Patients appreciate the fact that I “specialize” in contact lenses, and this has generated frequent patient referrals of friends and family, as well as referrals from other ODs and ophthalmologists. I sometimes get calls from other ODs in our area when a patient’s contact lens fitting stumps them. Often it’s a consultation for which lens (soft and RGP)they might try when unsuccessful, or to determine if contact lenses would be appropriate for a particular situation. How to fit compromisedcorneal surfaces, such as patients who have had a corneal transplant, refractive surgery or have been diagnosed with keratoconus, are can be a challenge for some ODs and ophthalmologists in our area, so they often send these patients to me. After providing care, I send those patients back to the doctor who referred them.

Contact Lens Patients in the Practice:
What’s Typical?

Thirty percent of active patients in the average independent eyecare practice wear contact lenses either full-time or part-time. Further, sales of contact lens materials generate 16 percent of practice revenues, and the median contact lens sale per contact lens exam is $152, according to Key Metrics from the Management & Business Academy. —ROB Editors

Equip Exam Room to Specialize in CL Patient Care

My exam room is unique from the other examination rooms in our office in layout, supply and instruments. I have a table where I sit across from the patient, in addition to the usual exam chair. There are two chairs on the patient side, which is nice for consultation, especially when a parent is present. I’ve also found this area very comfortable for simulating near visual tasks.

In my exam room are walls of diagnostic contact lenses, which continues into an adjoining open area. Having my exam room leading open into this area (privacy available if needed with an accordion door), which has a contact lens training table, allows me to work with two patients at a time between the two areas easily. Two instruments I have found very useful with contact lens fittings, that may not be in a usual exam room, are the auto-refractor and corneal topographer.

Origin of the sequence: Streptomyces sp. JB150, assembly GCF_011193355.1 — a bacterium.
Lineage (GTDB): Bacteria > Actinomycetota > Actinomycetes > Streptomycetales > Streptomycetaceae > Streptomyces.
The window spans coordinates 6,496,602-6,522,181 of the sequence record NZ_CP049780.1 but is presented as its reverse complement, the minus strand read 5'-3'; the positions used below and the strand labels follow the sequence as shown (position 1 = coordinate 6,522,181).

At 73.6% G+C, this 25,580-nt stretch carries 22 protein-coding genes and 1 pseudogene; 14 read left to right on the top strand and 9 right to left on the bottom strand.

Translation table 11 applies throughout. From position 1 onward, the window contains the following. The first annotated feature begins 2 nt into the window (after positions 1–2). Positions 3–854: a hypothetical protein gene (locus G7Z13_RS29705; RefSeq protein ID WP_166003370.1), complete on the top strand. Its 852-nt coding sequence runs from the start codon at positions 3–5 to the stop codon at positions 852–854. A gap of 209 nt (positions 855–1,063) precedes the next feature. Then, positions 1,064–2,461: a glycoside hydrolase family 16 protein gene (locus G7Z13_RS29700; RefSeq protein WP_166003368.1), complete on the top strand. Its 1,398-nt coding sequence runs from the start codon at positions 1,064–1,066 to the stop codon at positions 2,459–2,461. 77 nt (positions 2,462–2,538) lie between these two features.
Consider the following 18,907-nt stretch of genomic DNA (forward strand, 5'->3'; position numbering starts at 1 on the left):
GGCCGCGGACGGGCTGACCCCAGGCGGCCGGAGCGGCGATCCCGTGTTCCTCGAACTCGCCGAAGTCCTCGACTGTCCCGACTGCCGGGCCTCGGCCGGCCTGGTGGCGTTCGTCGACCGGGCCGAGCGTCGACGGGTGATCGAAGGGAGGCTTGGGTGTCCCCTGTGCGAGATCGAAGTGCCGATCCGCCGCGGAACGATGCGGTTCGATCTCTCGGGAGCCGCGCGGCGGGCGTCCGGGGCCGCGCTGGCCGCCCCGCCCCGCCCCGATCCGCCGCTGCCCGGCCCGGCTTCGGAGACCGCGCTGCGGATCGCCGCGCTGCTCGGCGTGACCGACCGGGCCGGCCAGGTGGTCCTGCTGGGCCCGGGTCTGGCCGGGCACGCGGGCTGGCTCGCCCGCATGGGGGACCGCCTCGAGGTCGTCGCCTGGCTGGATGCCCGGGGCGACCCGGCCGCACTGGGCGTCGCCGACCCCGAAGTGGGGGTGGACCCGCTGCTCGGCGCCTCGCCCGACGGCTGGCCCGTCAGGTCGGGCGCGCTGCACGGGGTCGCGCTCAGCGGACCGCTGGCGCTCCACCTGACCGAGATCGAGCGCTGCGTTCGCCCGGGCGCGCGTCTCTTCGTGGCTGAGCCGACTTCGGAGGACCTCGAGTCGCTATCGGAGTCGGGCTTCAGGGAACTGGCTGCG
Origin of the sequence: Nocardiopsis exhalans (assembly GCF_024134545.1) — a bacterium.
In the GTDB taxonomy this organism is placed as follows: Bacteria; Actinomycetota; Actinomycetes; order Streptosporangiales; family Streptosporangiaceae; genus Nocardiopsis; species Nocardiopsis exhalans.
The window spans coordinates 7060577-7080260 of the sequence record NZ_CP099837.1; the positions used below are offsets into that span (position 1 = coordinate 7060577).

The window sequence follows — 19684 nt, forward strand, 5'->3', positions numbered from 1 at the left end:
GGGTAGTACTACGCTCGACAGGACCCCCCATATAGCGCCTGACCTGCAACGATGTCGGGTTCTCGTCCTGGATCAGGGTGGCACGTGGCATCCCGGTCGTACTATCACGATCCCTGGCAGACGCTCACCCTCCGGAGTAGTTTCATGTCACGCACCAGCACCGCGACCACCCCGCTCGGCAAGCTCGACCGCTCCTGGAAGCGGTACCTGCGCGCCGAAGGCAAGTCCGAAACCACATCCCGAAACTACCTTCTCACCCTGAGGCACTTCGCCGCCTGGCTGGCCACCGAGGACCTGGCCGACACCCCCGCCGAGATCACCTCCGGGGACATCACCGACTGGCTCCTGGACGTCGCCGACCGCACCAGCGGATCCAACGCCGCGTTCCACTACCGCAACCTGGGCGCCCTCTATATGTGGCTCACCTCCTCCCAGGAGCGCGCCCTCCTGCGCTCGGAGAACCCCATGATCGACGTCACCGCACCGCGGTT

Dedicate a CL Support Staff

I have found it very helpful to have a dedicated contact lens support staff. My contact lens technician is knowledgeable of all the contact lens diagnostics parameters, so she can pull lenses for patients as I request them. She also makes sure the diagnostic lenses are fully stocked and assists in insertion and removal and contact lens training. She also is our pre-testing technician, so as the patients complete their contact lens examination, she takes them seamlessly into the pre-testing room

Sharing a Personal Story Tied to Your Specialty

Contact lenses made a huge difference in my life–and I share that with patients. They gave me the confidence to look at people when I talked to them, and to participate in sports. Throughout my early school years, I felt unattractive and handicapped with my -7.00D glasses. There is nothing more satisfying for me than to be able to improve a patient’s quality of life, and contact lenses are one way I can do that. There are endless ways contact lenses can be prescribed, and to be able to concentrate solely on this service is a privilege.

Ellie W. Hattori, OD, is co-owner of Hattori Vision Optometry in Monterey, Calif. To contact her: